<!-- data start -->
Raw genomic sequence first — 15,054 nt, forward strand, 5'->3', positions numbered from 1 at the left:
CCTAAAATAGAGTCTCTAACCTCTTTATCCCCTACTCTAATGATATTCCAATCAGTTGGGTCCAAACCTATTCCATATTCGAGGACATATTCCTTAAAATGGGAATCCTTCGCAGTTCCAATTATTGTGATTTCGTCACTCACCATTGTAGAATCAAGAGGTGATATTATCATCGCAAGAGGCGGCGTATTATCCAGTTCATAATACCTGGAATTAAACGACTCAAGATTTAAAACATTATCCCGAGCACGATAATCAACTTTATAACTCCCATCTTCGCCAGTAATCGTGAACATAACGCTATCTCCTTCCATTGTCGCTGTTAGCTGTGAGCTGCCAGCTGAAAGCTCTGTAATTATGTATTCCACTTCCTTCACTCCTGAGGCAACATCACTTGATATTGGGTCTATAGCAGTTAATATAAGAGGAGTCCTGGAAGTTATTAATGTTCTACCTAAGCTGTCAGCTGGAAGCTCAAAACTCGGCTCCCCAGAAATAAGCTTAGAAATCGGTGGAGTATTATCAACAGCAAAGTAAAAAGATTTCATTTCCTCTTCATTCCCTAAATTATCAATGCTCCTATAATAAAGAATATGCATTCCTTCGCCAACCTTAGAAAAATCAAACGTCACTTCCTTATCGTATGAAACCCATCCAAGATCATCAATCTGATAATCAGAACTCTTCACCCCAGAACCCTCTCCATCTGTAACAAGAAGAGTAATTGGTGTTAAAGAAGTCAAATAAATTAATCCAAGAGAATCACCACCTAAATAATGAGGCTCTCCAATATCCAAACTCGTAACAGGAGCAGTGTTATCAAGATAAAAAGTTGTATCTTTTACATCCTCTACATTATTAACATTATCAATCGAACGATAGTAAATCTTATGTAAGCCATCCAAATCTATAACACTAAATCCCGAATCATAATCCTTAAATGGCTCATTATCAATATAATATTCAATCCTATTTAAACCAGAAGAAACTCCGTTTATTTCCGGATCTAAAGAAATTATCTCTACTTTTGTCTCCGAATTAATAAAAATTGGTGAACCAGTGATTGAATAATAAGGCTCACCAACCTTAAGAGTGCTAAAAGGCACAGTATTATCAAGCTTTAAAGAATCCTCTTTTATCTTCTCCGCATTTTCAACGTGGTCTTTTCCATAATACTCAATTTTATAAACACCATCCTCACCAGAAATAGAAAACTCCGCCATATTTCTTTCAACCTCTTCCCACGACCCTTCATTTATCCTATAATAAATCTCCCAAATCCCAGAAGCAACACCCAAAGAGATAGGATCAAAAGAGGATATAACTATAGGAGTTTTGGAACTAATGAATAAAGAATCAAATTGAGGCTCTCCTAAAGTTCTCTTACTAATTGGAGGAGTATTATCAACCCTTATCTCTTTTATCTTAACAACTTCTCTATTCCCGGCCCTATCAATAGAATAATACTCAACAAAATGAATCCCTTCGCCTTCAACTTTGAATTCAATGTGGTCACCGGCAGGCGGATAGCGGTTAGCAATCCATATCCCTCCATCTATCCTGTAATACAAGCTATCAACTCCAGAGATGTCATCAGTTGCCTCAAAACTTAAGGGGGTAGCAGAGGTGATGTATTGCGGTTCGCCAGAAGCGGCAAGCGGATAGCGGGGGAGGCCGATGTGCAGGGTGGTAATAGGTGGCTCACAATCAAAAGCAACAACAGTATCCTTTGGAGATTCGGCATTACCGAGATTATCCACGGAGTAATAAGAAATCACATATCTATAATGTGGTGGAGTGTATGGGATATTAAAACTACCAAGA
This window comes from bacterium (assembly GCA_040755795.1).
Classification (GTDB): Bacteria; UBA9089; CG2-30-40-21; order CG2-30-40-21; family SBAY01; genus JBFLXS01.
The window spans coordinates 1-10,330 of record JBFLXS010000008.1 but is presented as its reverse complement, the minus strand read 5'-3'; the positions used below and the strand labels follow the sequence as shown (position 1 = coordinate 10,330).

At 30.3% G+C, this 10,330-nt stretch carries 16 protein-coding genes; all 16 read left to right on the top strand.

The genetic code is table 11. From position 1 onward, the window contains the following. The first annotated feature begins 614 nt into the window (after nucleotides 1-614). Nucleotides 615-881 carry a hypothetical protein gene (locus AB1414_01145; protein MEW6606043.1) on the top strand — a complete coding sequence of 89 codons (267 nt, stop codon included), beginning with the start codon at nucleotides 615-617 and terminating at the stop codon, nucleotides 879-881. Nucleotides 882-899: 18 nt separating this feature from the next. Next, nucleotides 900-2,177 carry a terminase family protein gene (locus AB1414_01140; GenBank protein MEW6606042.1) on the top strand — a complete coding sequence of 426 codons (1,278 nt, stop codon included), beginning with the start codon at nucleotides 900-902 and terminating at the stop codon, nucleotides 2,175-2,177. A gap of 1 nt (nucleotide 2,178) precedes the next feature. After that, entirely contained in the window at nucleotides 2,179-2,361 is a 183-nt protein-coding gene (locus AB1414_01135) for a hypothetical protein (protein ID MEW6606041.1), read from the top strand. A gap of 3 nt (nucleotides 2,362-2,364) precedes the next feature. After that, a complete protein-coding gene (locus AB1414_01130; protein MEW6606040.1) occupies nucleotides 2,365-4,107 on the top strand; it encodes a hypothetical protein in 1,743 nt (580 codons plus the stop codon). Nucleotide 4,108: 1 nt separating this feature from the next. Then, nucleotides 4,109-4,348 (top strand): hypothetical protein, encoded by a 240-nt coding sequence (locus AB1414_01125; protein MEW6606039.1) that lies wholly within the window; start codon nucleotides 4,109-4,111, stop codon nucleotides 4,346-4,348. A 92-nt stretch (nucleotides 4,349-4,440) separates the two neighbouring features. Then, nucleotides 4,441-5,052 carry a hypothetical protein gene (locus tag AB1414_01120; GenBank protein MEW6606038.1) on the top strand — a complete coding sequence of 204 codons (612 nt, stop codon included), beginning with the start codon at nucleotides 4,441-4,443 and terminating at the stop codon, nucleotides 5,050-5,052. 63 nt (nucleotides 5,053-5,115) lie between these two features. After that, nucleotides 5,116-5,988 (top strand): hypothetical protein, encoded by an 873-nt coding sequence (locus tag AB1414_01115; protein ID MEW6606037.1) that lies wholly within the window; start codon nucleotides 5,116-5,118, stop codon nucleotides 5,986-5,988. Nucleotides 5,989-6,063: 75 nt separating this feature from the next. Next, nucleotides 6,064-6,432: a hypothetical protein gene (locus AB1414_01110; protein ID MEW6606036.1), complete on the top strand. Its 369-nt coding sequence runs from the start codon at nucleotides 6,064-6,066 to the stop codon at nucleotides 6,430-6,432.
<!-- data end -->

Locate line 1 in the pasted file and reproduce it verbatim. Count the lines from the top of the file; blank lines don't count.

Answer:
Raw genomic sequence first — 15,054 nt, forward strand, 5'->3', positions numbered from 1 at the left: